- 20 Apr 2017 3:00 AM
Cushman & Wakefield expects the Budapest office market to continue to favor landlords. Although only 5,500 square meters of new office space was delivered in the first quarter in one building, total new supply of 100,000 sqm is expected to be delivered in 2017.
Despite a slightly lower take-up in the first quarter than the trend, C&W expects this year’s levels of take-up to be similar to last year’s, which is seen being boosted by several large occupiers active on the market.
Pre-leases and new leases are set to continue to account for the largest transactions, although the lack of quality grade A space available in 2017 will in all likelihood increase renewals, while pre-leases should dominate in terms of deal size, C&W says.
In a continuation of the investment activity trends seen last year, several landmark office buildings were acquired in Budapest in the first quarter. The largest acquisitions were made by OTP Real Estate Fund, including the purchase of Atenor’s Váci Greens Building B, while the recently delivered Corvin Nokia Skypark is already enjoying full occupancy.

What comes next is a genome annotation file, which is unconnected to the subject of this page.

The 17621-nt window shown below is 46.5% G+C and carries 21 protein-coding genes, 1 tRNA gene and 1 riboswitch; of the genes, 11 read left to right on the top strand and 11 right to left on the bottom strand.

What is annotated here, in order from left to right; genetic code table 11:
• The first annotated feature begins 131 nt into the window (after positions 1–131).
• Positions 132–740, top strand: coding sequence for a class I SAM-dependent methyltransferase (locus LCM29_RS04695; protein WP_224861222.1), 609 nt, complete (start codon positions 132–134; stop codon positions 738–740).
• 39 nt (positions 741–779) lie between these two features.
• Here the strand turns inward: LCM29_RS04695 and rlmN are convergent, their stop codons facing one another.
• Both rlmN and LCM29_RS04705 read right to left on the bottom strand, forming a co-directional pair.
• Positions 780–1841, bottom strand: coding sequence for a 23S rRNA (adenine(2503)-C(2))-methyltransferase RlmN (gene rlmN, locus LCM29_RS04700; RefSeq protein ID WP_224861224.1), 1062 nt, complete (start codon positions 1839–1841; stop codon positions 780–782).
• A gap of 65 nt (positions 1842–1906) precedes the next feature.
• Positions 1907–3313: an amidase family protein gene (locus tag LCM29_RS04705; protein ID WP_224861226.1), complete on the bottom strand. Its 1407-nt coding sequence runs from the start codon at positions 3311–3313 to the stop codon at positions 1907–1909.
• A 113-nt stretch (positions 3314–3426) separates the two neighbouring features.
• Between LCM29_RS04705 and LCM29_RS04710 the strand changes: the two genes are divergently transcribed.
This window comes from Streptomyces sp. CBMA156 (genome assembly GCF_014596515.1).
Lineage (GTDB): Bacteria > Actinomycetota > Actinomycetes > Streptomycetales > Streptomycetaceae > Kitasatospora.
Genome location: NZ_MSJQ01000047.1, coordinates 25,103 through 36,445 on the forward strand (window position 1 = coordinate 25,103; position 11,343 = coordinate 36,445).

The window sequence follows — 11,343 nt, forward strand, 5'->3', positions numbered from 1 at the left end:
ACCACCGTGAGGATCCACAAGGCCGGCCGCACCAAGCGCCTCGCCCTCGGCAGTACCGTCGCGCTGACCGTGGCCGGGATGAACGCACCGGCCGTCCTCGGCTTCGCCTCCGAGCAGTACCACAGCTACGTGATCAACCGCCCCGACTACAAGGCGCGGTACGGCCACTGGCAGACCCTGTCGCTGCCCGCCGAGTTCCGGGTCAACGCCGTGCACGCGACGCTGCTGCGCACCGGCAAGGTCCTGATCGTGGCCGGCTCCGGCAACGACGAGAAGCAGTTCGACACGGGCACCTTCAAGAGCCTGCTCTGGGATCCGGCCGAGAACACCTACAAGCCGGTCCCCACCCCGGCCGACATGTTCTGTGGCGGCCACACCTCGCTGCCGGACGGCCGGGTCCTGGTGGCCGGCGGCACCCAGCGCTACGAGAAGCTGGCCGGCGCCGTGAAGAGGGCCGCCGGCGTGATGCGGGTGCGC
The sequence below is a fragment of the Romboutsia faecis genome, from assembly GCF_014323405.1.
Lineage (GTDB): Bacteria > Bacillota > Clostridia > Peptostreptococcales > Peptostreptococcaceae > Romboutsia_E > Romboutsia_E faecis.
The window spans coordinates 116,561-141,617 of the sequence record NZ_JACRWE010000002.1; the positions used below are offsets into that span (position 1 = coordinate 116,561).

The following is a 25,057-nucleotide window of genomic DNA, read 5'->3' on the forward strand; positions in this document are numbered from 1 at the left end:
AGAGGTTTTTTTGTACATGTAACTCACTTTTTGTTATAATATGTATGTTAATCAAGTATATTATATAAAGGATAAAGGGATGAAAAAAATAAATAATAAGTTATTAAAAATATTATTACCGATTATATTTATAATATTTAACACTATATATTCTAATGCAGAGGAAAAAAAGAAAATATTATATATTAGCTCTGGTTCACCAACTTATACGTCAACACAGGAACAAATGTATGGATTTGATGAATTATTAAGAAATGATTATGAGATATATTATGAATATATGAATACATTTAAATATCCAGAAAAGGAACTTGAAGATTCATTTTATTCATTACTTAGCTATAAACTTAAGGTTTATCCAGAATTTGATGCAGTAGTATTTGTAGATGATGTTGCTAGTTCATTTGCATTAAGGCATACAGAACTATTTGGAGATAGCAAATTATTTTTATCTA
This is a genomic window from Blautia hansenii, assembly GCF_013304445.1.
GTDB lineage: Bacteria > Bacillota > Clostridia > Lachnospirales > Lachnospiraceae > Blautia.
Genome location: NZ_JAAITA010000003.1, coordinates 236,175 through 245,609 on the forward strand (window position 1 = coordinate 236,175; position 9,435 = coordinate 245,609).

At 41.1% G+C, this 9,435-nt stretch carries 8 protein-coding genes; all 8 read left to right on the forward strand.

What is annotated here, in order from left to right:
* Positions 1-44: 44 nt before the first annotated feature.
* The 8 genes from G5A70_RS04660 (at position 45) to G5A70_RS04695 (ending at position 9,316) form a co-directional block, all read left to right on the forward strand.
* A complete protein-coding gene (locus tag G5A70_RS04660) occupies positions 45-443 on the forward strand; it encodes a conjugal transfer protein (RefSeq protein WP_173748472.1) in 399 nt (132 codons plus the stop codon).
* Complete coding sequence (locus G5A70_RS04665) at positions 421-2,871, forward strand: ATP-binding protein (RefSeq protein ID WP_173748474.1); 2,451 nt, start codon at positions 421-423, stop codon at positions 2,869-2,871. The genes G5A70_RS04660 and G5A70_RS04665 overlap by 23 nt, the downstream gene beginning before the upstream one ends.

Yields hardened over the quarter, standing at 6.25% for prime office schemes. As investor appetite for prime assets strengthens, coupled with known deals in the latter stages of negotiation, indications point to a highly active year ahead.
C&W’s overall outlook for the next two years is positive as it anticipates 370,000 sqm of new supply in Budapest.
Given the surge in occupier activity, the real estate services firm expects headline rents will enjoy some growth in the short term.
While headline rents are expected to continue to harden and increase for grade A product as availability continues to diminish, interest from regional and local funds remains strong, and it is likely that prime yields will strengthen over the following quarters, says C&W.
Vacancies may fall slightly as new space in the 2017 pipeline is already 50% absorbed, while investor and occupier demand are anticipated to remain healthy over 2017, C&W concludes.
Republished with permission